Before you know it, a host of new video game systems will be occupying shelf space at your local Best Buy (NYSE:BBY) or Electronics Boutique (NASDAQ:ELBO). Of course, the phrase "before you know it" is being used loosely. Next-generation Sony's (NYSE:SNE) Playstations and Microsoft's (NASDAQ:MSFT) Xboxs won't be out until 2005 or 2006 (assuming no delays). Nevertheless, to investors, that time frame is a close one, since being ahead of the curve is what it's all about.

Not to be left out, Nintendo (NASDAQ:NTDOY) plans to add to its handheld-gaming legacy. By the end of this year, the console maker hopes to launch the Nintendo DS (although that might change), and it is quite the evolution from the Gameboy Advance system. It will possess two game screens.

Theoretically, this should add a whole new dimension to the current perspective of video game players. Imagine Resident Evil on such a device, for instance -- you see your player walking down a dark corridor on one screen, and on the other, you receive warning that an overdeveloped mutant tarantula is scurrying along the ceiling, intent on catching up, and dropping on you (just my imaginings, by the way).

Then again, it could also confuse matters. One has to wonder: Will Nintendo luck out with this new offshoot of the Gameboy, or will it bomb? From what's been reported, Nintendo's plans aren't necessarily predicated on the DS cannibalizing sales of its existing handheld line -- it would like to exploit new demographic markets with its unique appeal. Nevertheless, even if the DS is supposed to exist in its own universe, I can't help but think that the overall video game audience will view it as another Gameboy. And if they do this, then that second screen may not be as revolutionary as hoped -- it could end up being freakish and off-putting (I'm not saying this will certainly be the case, but anecdotal evidence I've heard suggests that people do wonder about how that screen will affect the value of their gaming experience).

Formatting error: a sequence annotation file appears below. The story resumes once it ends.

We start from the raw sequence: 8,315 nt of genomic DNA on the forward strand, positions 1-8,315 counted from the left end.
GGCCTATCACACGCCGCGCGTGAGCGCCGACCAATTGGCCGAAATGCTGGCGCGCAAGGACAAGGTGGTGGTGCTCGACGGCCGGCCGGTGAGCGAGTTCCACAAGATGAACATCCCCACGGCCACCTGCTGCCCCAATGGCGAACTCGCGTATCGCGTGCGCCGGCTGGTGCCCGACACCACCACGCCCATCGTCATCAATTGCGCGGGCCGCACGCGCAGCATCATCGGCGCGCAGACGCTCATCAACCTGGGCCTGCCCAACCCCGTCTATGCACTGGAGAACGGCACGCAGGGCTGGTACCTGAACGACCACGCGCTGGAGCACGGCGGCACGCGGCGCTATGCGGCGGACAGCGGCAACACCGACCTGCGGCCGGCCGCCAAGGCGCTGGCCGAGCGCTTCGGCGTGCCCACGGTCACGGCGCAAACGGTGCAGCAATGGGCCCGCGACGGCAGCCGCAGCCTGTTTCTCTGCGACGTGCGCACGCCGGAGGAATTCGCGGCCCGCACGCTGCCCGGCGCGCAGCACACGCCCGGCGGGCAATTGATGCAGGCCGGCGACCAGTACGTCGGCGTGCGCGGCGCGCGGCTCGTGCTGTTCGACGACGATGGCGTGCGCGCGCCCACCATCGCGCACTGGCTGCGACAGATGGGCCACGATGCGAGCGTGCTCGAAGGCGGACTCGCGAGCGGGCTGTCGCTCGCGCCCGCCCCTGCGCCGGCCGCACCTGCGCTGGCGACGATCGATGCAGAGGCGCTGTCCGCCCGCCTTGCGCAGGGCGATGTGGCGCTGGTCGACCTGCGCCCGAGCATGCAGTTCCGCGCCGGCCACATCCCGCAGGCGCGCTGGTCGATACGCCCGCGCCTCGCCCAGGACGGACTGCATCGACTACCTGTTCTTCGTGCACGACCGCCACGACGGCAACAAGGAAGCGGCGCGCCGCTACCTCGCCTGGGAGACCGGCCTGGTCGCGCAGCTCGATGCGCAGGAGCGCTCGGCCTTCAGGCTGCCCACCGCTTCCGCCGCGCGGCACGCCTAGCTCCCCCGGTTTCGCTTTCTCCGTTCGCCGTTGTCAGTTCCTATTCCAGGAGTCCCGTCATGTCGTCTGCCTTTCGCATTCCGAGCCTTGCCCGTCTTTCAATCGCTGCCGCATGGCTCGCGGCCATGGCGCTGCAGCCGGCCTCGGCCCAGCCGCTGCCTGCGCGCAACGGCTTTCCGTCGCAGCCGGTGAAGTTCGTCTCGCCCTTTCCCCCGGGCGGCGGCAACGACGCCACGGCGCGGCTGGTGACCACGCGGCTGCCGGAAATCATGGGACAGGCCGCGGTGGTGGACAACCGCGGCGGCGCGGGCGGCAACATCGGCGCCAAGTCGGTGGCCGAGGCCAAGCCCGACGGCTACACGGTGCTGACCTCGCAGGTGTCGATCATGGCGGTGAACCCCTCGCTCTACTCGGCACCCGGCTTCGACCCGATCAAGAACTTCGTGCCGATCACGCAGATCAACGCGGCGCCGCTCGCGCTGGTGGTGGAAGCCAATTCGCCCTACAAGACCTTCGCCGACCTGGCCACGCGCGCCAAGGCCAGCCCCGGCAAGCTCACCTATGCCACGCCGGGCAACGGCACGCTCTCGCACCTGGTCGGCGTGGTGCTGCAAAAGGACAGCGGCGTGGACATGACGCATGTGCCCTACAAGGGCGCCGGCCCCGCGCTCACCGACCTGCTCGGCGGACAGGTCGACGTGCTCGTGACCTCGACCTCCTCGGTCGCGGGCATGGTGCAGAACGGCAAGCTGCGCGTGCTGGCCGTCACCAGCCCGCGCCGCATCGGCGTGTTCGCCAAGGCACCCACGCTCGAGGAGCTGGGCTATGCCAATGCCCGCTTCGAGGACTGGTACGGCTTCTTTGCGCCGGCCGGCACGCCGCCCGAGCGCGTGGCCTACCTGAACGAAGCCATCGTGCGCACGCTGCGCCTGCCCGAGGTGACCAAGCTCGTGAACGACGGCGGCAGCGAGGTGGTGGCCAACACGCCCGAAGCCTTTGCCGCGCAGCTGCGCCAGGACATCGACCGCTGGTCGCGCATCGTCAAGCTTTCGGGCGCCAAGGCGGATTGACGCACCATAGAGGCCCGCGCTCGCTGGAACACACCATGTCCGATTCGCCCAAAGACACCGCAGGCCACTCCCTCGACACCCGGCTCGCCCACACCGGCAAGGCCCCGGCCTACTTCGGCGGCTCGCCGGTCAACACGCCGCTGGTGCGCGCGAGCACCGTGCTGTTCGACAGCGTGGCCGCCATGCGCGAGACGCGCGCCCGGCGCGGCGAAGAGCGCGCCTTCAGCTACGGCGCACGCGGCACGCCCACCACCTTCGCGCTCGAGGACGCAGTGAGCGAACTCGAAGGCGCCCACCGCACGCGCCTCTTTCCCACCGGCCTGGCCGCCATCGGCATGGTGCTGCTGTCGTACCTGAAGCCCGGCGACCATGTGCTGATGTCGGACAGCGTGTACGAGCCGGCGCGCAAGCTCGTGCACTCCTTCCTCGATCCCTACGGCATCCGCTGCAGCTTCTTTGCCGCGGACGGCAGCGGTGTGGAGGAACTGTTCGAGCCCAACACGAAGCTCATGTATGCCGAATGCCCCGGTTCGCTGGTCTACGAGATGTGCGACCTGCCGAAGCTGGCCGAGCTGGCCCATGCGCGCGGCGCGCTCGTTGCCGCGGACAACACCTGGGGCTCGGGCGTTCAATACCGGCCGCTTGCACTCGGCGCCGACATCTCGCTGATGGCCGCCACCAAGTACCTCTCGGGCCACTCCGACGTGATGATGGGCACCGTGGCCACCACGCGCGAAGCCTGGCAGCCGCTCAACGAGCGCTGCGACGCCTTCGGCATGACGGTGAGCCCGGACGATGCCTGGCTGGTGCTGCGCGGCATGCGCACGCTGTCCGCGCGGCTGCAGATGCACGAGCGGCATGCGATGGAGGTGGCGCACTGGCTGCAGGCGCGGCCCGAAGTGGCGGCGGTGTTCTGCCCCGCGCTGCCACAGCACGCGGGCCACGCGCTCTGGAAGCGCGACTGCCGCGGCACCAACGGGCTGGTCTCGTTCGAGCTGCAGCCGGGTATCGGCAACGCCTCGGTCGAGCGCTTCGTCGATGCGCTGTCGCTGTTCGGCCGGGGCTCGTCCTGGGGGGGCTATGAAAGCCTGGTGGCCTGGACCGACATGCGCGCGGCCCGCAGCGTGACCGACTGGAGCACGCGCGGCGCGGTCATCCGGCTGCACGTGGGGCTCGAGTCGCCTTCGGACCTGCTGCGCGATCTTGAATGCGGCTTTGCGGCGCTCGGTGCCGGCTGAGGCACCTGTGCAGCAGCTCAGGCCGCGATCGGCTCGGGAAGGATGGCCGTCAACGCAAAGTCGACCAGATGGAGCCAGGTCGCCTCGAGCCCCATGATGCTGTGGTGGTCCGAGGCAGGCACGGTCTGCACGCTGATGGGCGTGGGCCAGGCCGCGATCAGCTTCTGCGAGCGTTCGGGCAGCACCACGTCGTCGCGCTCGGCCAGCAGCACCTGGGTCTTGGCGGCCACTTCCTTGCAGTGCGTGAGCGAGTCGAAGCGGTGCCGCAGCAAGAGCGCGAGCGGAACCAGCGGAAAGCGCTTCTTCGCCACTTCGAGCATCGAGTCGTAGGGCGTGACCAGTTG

I haven't seen it in person, so my speculation on its reception could be premature (I have seen images, however). Still, to echo a corollary to an earlier thought, speculation is what this is all about. There is word that the economics of the DS are currently under question because of exorbitant costs associated with the unit's display components due to a potential shortfall of LCD screens, so that could have an effect on the launch as well. Time will tell.

Nintendo could use a huge success at this point, since its Gamecube system hasn't captured video gamers like it was supposed to. And with Sony's handheld due to compete with the DS, things could become very contentious. It's become a cliché by now, but I'll say it anyway: Perhaps the biggest beneficiaries of these wars will be the providers of "content" to these different platforms, such as Electronic Arts (NASDAQ:ERTS) and Activision (NASDAQ:ATVI). Content is king, as they say.

David Gardner has recommended both Electronic Arts and Activision for Motley Fool Stock Advisor subscribers. Sign up for six months, risk-free, to learn more.

Fool contributor Steven Mallas owns none of the companies mentioned.